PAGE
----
As part of our Lifelong community, we wanted you to be among the first to know. You have played an important role in the work we do and the lives of people living with HIV and AIDS. We are deeply grateful for your past participation and support and hope that we can continue to count on you as a partner and supporter through these three key events as well as our many volunteer and giving opportunities.
Looking ahead, our goal is to continue - with your generosity and support - to serve the over 3,500 clients annually who depend on us not just for services, but for caring and hope.
Thank you for your joining with us,
10 March 2010
08 February 2010
18 August 2009
Ya' know when you see someone on camera and discover a whole 'nother side to them?? That just happened when I saw this promo video with my friend (and @GayDaysAnaheim colleague) Jeffrey.
Sure they probably had "produce viral video" on the marketing plan, and sure it's a shameless plug for Disney's upcoming D23 Expo at the Anaheim Convention Center Sept. 10-13 (like what I did just there? ;-) )... but this one actually works. And it's h-i-l-a-r-i-o-u-s!
Especially when Jeffrey tries to talk to the camera through an exhibit case. Priceless.
Check it out and let me know what you think, ehh?
21 January 2009
Today's example comes from a KGW.com (KGW-TV/NBC, Portland) story updating readers about the latest in the Sam Adams debacle currently distracting (consuming?) my second home.
The concern begins here (the subject: Mayor Sam Adams):
He also said that this was not an issue of sexual preference; rather, it was an issue of a public official lying, in his opinion.
"I don't think this is fundamentally an issue about sexual orientation. Other people can debate that," he said.
In introducing the quote, our writer uses the volatile (and, inaccurate) term "preference". But in the quote itself (admittedly absent the full transcript of Adams' remarks), we see the word "orientation".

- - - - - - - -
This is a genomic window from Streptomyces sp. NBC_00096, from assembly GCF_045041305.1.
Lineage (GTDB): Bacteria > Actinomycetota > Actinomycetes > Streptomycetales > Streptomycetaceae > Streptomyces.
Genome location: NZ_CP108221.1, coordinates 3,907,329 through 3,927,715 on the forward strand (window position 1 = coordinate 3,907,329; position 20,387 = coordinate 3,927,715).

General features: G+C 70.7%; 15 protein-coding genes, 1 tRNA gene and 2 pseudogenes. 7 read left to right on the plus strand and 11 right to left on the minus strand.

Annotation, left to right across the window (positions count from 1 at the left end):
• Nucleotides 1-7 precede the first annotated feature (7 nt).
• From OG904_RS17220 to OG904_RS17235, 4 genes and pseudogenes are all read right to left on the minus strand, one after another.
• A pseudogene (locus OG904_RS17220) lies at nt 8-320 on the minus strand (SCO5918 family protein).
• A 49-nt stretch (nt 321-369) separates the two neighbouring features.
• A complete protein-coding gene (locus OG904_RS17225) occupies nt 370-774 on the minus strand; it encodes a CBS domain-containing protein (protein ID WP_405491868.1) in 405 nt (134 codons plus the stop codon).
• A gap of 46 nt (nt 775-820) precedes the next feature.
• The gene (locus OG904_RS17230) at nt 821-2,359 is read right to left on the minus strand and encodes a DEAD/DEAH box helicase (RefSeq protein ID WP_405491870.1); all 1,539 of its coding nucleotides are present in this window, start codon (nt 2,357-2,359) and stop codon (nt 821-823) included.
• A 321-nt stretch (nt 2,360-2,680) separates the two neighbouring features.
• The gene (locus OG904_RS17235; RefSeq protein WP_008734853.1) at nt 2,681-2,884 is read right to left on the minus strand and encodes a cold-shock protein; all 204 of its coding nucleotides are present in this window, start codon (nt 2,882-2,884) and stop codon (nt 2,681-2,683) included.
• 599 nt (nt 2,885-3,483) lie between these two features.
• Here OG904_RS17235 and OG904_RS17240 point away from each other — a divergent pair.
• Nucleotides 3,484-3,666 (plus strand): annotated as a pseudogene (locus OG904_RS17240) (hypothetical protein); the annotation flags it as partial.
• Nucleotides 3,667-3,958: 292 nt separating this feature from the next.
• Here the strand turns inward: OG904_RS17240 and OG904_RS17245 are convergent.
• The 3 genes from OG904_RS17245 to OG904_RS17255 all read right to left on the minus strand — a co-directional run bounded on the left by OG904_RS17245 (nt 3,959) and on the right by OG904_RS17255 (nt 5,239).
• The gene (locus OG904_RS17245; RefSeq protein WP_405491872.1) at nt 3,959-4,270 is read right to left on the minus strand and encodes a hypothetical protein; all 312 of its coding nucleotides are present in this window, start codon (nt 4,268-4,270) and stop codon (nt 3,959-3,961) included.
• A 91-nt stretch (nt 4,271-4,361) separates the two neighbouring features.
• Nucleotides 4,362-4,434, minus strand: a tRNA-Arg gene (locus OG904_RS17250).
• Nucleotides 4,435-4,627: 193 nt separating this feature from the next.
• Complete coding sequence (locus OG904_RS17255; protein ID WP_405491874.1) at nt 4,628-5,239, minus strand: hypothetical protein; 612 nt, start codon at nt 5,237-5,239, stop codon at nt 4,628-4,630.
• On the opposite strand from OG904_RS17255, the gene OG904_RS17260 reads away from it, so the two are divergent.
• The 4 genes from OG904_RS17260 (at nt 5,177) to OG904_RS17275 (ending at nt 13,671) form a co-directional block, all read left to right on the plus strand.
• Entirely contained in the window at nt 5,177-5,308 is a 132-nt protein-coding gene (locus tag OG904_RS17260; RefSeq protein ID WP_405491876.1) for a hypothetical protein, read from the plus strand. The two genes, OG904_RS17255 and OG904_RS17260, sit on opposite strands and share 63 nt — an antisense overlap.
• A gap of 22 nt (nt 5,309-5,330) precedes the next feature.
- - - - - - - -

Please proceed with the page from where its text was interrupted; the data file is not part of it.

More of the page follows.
For reference, from Dictionary.com:
/ˈprɛfərəns, ˈprɛfrəns/ Show Spelled Pronunciation [pref-er-uhns, pref-ruhns] Show IPA Pronunciation
1. the act of preferring.
2. the state of being preferred.
3. that which is preferred; choice: His preference is vanilla, not chocolate.
The Associated Press, in its' own stylebook recommends:
Include sexual orientation only when it is pertinent to a story, and avoid references to "sexual preference" or to a gay or alternative "lifestyle.
(I'd certainly argue the story in question passes the pertinent test.)
And, finally -- in all fairness -- KGW.com is by no means the only outlet confusing the word "orientation" with the slight "preference". A quick search of Google News found other examples. (Including a BizJournals.com [as found in Google cache, the story titled: "Editorial: Adams must go" appears to now have been removed] editorial on why the Mayor should resign. While I disagree as incorrect the use of the word "preference", in an editorial setting the word choice does give evidence to your position on the matter, context to your bias, and frankly-- a clue we won't agree.)
I encourage newsrooms everywhere to visit the NLGJA.org website, review the NLGJA Stylebook Supplement and avoid future offensive and inaccurate mistakes.
UPDATE 21 JAN 2009 17:00 -- I emailed a copy of this post to KGW.com site editors who quickly wrong back with the following responses:
"Thanks for the input, Brian. I looked up correct usage in AP and you are correct." (Eric Adams, story author)
"Right you are, it might seem to some like a small distinction but we recognize its importance - it matters to be precise in every aspect of every story, and this has been fixed." (Frank Mungeam, site manager)
I'm assured this was an oversight and feel confident the author will avoid making this mistake in the future.